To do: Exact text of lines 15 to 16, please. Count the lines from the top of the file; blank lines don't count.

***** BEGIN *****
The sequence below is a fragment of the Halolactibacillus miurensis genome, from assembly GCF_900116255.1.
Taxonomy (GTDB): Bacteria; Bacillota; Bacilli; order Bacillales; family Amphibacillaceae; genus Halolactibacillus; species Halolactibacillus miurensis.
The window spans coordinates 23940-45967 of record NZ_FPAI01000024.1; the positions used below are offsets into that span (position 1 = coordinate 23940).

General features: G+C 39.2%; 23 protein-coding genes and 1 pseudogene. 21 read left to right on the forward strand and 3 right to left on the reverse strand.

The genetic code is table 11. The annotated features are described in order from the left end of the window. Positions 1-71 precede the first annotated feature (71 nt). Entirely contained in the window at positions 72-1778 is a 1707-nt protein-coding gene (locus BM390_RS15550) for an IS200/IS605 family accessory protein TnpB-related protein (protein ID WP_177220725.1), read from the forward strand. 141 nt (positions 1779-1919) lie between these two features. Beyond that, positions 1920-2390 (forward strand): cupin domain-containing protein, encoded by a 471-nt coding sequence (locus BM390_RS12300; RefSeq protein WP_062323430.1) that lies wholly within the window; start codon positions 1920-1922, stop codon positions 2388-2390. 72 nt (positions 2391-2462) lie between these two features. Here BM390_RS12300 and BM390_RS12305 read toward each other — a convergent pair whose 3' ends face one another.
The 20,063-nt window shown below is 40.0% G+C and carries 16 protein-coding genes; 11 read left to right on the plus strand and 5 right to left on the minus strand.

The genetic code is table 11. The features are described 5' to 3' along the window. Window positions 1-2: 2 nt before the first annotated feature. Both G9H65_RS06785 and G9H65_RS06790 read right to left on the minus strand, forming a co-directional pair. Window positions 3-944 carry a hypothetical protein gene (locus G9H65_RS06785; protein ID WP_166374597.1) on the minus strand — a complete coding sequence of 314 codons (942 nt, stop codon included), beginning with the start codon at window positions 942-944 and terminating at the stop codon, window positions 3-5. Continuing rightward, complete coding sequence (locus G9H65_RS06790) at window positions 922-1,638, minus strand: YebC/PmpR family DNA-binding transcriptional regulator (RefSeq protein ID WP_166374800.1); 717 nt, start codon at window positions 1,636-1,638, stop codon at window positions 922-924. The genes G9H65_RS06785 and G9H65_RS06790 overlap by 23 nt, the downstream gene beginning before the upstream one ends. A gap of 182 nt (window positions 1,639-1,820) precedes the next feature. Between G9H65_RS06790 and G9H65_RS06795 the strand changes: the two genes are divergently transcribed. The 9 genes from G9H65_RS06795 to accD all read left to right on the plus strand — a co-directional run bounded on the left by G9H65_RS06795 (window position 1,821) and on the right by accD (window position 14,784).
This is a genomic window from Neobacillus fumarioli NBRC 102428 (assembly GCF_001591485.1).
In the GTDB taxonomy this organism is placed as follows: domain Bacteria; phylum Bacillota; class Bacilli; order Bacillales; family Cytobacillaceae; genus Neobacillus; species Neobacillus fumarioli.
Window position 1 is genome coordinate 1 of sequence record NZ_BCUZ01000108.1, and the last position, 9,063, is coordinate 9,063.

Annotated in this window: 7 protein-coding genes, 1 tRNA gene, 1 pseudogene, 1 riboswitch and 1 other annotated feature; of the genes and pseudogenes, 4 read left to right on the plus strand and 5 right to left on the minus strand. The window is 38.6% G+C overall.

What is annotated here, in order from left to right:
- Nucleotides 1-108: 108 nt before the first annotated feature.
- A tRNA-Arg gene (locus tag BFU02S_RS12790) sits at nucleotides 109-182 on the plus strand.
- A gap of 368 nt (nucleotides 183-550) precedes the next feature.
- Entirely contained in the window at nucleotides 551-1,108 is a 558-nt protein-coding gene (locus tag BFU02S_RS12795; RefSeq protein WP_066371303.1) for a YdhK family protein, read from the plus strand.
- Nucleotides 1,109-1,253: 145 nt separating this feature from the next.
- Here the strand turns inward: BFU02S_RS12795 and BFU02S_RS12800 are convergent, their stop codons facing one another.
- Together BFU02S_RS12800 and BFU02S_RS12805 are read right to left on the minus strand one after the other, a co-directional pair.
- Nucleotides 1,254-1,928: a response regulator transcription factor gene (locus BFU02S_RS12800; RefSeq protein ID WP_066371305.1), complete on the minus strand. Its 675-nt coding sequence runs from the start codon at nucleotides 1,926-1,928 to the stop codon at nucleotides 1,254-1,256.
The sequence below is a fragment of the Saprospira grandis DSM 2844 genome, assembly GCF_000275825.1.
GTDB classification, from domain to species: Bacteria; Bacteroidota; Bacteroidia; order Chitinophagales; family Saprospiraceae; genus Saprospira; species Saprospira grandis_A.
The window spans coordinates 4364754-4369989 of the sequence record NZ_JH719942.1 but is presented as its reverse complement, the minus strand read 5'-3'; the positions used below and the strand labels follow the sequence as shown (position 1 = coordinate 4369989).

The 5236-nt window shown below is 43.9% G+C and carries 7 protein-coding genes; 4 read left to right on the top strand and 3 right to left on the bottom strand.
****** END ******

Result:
- A gap of 368 nt (nucleotides 183-550) precedes the next feature.
- Entirely contained in the window at nucleotides 551-1,108 is a 558-nt protein-coding gene (locus tag BFU02S_RS12795; RefSeq protein WP_066371303.1) for a YdhK family protein, read from the plus strand.